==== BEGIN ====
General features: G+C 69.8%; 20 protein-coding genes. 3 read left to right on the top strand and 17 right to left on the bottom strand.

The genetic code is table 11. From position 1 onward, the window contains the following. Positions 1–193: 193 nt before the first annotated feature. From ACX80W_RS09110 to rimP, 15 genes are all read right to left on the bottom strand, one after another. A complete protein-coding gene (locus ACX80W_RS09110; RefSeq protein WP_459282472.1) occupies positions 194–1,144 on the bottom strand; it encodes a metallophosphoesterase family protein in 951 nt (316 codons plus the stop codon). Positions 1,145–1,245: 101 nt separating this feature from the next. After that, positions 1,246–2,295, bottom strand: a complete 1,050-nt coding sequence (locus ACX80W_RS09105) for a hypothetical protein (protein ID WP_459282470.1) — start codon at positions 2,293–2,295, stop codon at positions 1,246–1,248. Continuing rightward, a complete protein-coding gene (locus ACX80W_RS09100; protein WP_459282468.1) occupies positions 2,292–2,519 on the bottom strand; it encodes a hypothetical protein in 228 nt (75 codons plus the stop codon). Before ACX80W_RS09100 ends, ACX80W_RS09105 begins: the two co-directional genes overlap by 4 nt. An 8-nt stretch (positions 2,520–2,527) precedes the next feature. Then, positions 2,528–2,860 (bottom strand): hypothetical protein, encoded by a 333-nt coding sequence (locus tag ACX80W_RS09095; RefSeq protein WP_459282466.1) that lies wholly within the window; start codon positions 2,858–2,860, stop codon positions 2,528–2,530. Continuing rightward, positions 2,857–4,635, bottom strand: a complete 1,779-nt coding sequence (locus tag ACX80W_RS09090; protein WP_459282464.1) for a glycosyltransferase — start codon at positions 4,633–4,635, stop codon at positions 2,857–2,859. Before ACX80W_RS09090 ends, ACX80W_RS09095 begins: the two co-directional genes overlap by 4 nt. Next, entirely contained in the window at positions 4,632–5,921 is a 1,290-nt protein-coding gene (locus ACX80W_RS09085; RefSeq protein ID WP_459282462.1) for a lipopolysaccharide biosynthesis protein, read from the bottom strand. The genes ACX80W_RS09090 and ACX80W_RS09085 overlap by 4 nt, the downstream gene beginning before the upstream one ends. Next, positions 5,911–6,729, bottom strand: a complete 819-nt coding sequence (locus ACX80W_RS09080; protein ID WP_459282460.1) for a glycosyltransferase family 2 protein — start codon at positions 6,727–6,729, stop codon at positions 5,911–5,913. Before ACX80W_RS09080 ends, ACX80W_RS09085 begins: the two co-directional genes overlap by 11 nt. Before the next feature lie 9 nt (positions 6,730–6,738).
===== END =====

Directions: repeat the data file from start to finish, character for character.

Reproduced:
General features: G+C 69.8%; 20 protein-coding genes. 3 read left to right on the top strand and 17 right to left on the bottom strand.

The genetic code is table 11. From position 1 onward, the window contains the following. Positions 1–193: 193 nt before the first annotated feature. From ACX80W_RS09110 to rimP, 15 genes are all read right to left on the bottom strand, one after another. A complete protein-coding gene (locus ACX80W_RS09110; RefSeq protein WP_459282472.1) occupies positions 194–1,144 on the bottom strand; it encodes a metallophosphoesterase family protein in 951 nt (316 codons plus the stop codon). Positions 1,145–1,245: 101 nt separating this feature from the next. After that, positions 1,246–2,295, bottom strand: a complete 1,050-nt coding sequence (locus ACX80W_RS09105) for a hypothetical protein (protein ID WP_459282470.1) — start codon at positions 2,293–2,295, stop codon at positions 1,246–1,248. Continuing rightward, a complete protein-coding gene (locus ACX80W_RS09100; protein WP_459282468.1) occupies positions 2,292–2,519 on the bottom strand; it encodes a hypothetical protein in 228 nt (75 codons plus the stop codon). Before ACX80W_RS09100 ends, ACX80W_RS09105 begins: the two co-directional genes overlap by 4 nt. An 8-nt stretch (positions 2,520–2,527) precedes the next feature. Then, positions 2,528–2,860 (bottom strand): hypothetical protein, encoded by a 333-nt coding sequence (locus tag ACX80W_RS09095; RefSeq protein WP_459282466.1) that lies wholly within the window; start codon positions 2,858–2,860, stop codon positions 2,528–2,530. Continuing rightward, positions 2,857–4,635, bottom strand: a complete 1,779-nt coding sequence (locus tag ACX80W_RS09090; protein WP_459282464.1) for a glycosyltransferase — start codon at positions 4,633–4,635, stop codon at positions 2,857–2,859. Before ACX80W_RS09090 ends, ACX80W_RS09095 begins: the two co-directional genes overlap by 4 nt. Next, entirely contained in the window at positions 4,632–5,921 is a 1,290-nt protein-coding gene (locus ACX80W_RS09085; RefSeq protein ID WP_459282462.1) for a lipopolysaccharide biosynthesis protein, read from the bottom strand. The genes ACX80W_RS09090 and ACX80W_RS09085 overlap by 4 nt, the downstream gene beginning before the upstream one ends. Next, positions 5,911–6,729, bottom strand: a complete 819-nt coding sequence (locus ACX80W_RS09080; protein ID WP_459282460.1) for a glycosyltransferase family 2 protein — start codon at positions 6,727–6,729, stop codon at positions 5,911–5,913. Before ACX80W_RS09080 ends, ACX80W_RS09085 begins: the two co-directional genes overlap by 11 nt. Before the next feature lie 9 nt (positions 6,730–6,738).